A lovely pot of chai is boiling on my stove filling my little apartment with a wonderful fragrance. This particular pot has cardamom, cinnamon, cloves, black pepper, and fennel. No ginger because I used it up yesterday. The milk is unpasteurized whole milk, which according to the label, is 8% fat by volume. Mmmm.
My love affair with chai tea (which is a redundant phrase since "chai" actually means "tea") began when I worked for a few months at an Indian restaurant while I in college. They gave me free food and free tea. I probably would have kept working there forever just for the free food and tea but I moved away after I finished college to begin graduate school. My first year of grad school I kept body and sole together with instant oatmeal and rice porridge. I did not cook nor did I eat out at all. Lost 20 pounds, in fact.
Then I got married and got pregnant and my natural concern for my health turned into extreme concern, especially since we had no health insurance. My mother had a ruptured tubal pregancy when I was five that nearly killed her. Thanks to God she recovered but the hospital bill (my parent's had no health insurance) was an serious blow to my family's finances. So I was tremendously aware of my health during pregnancy.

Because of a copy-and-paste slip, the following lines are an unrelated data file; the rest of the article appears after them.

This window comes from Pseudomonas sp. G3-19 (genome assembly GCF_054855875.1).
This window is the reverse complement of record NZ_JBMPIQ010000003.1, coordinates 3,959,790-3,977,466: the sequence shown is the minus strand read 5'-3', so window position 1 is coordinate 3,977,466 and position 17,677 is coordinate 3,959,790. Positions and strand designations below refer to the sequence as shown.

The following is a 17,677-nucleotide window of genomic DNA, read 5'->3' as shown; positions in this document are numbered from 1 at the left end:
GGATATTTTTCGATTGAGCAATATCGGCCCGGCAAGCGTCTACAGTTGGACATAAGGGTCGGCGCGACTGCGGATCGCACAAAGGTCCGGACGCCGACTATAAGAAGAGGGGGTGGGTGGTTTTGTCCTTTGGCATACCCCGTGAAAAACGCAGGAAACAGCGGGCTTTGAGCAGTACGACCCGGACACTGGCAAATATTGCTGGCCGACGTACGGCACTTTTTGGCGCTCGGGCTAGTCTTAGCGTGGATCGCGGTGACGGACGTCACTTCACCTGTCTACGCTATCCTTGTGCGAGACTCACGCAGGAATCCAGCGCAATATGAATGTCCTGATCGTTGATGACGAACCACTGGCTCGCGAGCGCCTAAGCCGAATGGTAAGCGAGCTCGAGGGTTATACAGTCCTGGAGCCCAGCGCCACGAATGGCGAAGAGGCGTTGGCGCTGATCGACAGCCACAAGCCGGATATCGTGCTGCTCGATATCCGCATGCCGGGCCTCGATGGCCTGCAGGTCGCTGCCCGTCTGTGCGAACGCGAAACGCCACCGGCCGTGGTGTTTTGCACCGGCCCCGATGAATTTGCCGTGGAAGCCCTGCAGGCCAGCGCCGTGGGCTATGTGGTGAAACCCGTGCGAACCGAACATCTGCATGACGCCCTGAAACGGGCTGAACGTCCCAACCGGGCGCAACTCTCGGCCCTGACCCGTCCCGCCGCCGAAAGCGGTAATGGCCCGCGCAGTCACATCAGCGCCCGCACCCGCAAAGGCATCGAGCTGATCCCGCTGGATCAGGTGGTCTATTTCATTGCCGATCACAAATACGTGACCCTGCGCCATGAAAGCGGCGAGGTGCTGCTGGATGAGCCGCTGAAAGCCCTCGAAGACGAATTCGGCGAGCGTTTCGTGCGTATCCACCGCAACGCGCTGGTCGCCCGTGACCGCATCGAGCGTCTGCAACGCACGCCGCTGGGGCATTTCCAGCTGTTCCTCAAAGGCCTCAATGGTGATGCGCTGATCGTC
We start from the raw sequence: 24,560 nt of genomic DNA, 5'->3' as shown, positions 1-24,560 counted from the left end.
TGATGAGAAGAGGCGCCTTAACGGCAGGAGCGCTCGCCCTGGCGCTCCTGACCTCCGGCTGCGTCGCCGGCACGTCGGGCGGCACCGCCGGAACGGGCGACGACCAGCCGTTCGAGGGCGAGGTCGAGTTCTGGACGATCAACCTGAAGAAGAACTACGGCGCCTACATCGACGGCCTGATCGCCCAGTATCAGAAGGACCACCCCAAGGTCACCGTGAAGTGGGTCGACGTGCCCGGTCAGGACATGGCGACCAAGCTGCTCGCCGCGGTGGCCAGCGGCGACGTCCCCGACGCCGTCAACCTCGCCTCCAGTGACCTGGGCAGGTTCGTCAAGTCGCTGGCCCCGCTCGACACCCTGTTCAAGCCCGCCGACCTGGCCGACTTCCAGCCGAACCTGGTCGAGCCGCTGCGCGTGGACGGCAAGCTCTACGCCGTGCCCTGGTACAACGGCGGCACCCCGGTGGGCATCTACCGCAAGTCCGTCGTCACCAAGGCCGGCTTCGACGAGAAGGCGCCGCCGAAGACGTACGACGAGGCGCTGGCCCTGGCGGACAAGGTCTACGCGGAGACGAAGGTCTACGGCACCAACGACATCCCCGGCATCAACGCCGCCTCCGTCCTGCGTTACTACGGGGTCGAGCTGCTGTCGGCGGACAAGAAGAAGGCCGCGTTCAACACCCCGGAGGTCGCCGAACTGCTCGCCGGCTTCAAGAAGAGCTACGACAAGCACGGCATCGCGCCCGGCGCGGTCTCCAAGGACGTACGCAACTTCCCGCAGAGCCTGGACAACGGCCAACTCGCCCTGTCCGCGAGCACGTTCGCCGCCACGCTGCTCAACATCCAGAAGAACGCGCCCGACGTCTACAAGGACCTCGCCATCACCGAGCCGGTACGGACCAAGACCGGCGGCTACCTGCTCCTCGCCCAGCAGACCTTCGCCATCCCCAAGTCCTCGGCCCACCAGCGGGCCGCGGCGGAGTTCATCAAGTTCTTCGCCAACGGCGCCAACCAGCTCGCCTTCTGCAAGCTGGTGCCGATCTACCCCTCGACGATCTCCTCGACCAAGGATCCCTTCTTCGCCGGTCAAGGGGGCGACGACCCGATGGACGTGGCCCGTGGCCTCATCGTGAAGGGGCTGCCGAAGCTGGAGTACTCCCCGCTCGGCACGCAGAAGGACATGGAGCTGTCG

Being vegetarian and poor, my husband and I made many trips to the Indian grocer to buy dal. Dal is high in protein, cheap, and very healthy. The only problem with it is that I couldn't gain any weight eating it, even if I ate a lot. So along the way I began eating some meat too. Then I had digestion problems. I have always been an "anti-drug" person. I don't even take over the counter medications unless I am in real pain. And by accident, I found out that a few cups of spicy chai made me a "regular" person again--if you know what I mean--without the need for Metamucil or such things.
Only spicy chai worked, preferably with plenty of fresh ginger, fresh ground black pepper, fragrant cinnamon sticks, and good crushed whole cardamom pods. The Oregon chai or most American brand of chai are too weak and too sweet. Since I already had all the spices that I needed, I just made my own.
***If you want to try it, buy your spices at an Indian grocer. The quality is good, the quantity is large, and the price is often less than a quarter of what you would pay in the supermarkets.